I have no idea where I am going with this post, but I wanted to work through these ideas through writing. Bear with me.
Here is a question that popped into my head recently;
Would our students and communities see school (K-12) as valuable and as an essential endeavor if there was no diploma offered?
If you google the benefits of having a high school diploma, the top results will state things like you will get “better job opportunities,” you can “earn more money,” or it will “pave the way to college or trade school.” All of these things are important, but is the process of school seen as a means to an end (diploma), or is school about something more? Most educators will say that it is something much much more (as would I), but what do our students and communities believe? I am not saying they do not see it as something more, but I am honestly wondering.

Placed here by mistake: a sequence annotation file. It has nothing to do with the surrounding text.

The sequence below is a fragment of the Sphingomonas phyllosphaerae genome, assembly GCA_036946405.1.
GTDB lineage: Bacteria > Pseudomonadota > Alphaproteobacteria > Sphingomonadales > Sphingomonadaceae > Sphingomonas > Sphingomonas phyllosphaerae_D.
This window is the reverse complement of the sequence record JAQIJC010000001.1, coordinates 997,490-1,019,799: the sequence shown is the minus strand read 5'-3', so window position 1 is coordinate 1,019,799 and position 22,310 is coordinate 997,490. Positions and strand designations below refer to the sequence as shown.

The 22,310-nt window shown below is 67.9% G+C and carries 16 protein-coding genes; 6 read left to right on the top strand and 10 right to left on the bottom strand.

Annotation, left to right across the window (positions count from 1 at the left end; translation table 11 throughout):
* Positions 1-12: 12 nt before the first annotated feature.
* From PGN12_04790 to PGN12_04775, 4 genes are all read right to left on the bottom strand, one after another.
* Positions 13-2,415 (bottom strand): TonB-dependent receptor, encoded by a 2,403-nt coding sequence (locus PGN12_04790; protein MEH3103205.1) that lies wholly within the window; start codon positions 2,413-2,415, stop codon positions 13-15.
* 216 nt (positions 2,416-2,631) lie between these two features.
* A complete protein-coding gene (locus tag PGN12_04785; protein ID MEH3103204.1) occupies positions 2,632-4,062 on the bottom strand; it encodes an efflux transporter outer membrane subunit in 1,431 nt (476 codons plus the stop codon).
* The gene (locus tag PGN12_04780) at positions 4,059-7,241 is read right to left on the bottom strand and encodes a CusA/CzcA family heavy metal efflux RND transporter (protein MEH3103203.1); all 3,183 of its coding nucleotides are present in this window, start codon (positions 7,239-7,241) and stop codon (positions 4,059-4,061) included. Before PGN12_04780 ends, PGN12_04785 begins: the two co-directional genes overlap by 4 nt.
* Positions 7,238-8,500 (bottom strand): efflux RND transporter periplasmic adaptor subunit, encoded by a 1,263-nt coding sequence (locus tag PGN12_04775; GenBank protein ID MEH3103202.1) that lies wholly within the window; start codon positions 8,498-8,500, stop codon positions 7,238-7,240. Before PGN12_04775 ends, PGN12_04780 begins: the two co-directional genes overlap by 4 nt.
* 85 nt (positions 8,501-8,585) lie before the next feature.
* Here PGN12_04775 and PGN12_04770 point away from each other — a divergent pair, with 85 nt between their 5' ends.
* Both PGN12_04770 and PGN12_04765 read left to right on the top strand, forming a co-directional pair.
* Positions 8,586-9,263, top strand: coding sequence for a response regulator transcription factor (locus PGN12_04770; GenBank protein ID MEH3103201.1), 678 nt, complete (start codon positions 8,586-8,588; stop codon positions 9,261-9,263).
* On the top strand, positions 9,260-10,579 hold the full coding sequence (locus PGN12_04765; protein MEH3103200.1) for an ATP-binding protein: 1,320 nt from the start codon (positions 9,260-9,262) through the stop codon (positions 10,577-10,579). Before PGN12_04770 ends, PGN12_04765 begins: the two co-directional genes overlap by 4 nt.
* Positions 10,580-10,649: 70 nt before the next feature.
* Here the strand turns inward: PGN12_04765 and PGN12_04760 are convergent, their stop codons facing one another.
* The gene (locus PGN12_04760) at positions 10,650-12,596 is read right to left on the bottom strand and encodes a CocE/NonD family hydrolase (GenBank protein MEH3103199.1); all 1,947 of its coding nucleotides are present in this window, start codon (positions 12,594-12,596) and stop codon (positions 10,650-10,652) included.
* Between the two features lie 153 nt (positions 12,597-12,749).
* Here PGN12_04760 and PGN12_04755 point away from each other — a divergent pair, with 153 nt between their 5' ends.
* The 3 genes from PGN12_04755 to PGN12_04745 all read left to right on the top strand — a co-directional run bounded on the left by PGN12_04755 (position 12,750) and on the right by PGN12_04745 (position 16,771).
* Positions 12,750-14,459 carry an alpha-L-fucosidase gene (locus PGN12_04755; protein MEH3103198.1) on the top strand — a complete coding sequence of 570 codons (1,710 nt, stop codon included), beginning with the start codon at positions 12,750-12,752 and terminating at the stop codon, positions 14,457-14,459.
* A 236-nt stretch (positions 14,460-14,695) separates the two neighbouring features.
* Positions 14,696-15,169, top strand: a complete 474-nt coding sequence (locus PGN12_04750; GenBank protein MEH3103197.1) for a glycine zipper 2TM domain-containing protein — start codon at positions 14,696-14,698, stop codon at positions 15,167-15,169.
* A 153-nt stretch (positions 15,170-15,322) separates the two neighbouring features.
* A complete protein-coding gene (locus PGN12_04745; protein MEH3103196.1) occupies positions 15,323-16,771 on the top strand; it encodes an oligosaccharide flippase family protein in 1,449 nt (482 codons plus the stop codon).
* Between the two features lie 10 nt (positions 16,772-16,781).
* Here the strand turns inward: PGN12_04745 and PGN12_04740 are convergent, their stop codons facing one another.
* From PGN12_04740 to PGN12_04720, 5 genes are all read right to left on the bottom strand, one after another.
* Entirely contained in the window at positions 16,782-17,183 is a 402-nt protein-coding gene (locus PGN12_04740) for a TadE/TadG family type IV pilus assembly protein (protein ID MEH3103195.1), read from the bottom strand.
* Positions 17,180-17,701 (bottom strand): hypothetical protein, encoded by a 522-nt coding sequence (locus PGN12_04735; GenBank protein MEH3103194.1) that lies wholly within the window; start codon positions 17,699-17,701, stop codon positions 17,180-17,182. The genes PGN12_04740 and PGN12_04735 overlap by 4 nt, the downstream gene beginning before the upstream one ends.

I recently posted this picture on Instagram:
If this was how communities saw K-12 education, would the be more of an emphasis placed on the process of school than merely the product?
There are many barriers to making the above statement happen in education that is outside of the control of teachers and administrators. The whole premise of “Innovate Inside the Box” is the idea that we can make that statement come to life despite the constraints that so many educators face.
I am not saying we should get rid of diplomas. There are still seen as an important measure in our world today. I am just thinking a lot about the “purpose of school” and how educators see it versus our communities. And if educators see the purpose as something uniquely different than our students and communities see education, how do we connect these ideas?
In my opinion, the process, which happens over a 13 year period for most students, should be more important than the product.
After writing this, I feel like I have more questions than answers but it is just something I wanted to try and process through writing.